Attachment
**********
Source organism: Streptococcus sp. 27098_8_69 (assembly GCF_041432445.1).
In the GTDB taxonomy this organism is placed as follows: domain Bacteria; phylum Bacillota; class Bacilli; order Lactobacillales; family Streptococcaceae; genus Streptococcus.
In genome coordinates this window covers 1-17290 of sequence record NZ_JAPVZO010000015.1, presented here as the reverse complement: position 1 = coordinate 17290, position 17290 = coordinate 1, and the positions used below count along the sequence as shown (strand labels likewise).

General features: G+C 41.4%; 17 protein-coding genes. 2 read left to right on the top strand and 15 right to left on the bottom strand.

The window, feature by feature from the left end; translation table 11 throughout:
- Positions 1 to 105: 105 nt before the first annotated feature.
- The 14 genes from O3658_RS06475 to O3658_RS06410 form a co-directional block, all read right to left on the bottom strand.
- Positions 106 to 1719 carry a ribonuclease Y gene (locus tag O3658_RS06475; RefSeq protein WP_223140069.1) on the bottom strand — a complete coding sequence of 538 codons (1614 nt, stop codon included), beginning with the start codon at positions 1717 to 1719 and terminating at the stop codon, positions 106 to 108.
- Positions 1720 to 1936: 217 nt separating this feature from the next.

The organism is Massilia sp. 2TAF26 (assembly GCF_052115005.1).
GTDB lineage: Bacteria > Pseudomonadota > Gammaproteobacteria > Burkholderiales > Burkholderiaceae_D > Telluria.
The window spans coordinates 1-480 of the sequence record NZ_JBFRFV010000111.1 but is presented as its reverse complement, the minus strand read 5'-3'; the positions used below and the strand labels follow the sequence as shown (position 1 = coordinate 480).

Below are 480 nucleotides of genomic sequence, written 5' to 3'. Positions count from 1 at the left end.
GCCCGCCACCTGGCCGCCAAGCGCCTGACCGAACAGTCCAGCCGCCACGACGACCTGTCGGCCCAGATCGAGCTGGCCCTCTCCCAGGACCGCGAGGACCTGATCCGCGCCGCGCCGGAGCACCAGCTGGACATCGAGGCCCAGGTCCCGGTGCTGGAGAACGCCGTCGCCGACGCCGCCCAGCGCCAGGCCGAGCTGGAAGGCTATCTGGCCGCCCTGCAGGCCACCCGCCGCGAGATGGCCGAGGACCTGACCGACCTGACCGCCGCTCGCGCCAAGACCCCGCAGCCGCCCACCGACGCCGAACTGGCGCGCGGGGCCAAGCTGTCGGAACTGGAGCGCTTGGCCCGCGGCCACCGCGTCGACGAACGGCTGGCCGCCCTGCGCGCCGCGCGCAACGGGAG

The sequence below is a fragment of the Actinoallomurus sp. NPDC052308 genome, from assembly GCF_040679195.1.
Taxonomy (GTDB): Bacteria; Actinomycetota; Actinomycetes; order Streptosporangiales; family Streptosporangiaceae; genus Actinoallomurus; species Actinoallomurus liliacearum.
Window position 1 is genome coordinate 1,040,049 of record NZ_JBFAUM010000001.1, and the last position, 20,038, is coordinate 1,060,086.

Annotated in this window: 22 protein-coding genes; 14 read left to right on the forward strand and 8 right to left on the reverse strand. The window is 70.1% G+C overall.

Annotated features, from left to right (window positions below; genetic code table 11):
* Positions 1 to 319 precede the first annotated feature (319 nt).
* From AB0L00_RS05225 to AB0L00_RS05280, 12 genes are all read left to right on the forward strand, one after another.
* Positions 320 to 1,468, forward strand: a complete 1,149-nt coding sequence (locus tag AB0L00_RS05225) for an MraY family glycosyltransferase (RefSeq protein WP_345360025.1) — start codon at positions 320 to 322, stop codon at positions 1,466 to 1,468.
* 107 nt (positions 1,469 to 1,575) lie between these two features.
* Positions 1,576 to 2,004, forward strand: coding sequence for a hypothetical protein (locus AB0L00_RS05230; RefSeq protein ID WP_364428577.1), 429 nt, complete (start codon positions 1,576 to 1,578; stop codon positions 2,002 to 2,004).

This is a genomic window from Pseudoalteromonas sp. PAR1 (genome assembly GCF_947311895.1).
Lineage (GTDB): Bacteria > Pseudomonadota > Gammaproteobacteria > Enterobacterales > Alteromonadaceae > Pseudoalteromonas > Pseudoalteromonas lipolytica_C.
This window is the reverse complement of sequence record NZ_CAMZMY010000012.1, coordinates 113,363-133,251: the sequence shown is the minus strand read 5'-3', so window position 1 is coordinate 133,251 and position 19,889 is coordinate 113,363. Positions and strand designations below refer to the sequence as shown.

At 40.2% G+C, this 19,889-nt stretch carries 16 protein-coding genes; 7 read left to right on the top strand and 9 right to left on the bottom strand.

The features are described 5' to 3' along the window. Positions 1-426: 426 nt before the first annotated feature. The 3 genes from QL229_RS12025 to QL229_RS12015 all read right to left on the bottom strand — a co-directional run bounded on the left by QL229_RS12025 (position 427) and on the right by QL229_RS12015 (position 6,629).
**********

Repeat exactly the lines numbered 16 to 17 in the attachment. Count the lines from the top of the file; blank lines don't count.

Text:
Taxonomy (GTDB): Bacteria; Actinomycetota; Actinomycetes; order Streptosporangiales; family Streptosporangiaceae; genus Actinoallomurus; species Actinoallomurus liliacearum.
Window position 1 is genome coordinate 1,040,049 of record NZ_JBFAUM010000001.1, and the last position, 20,038, is coordinate 1,060,086.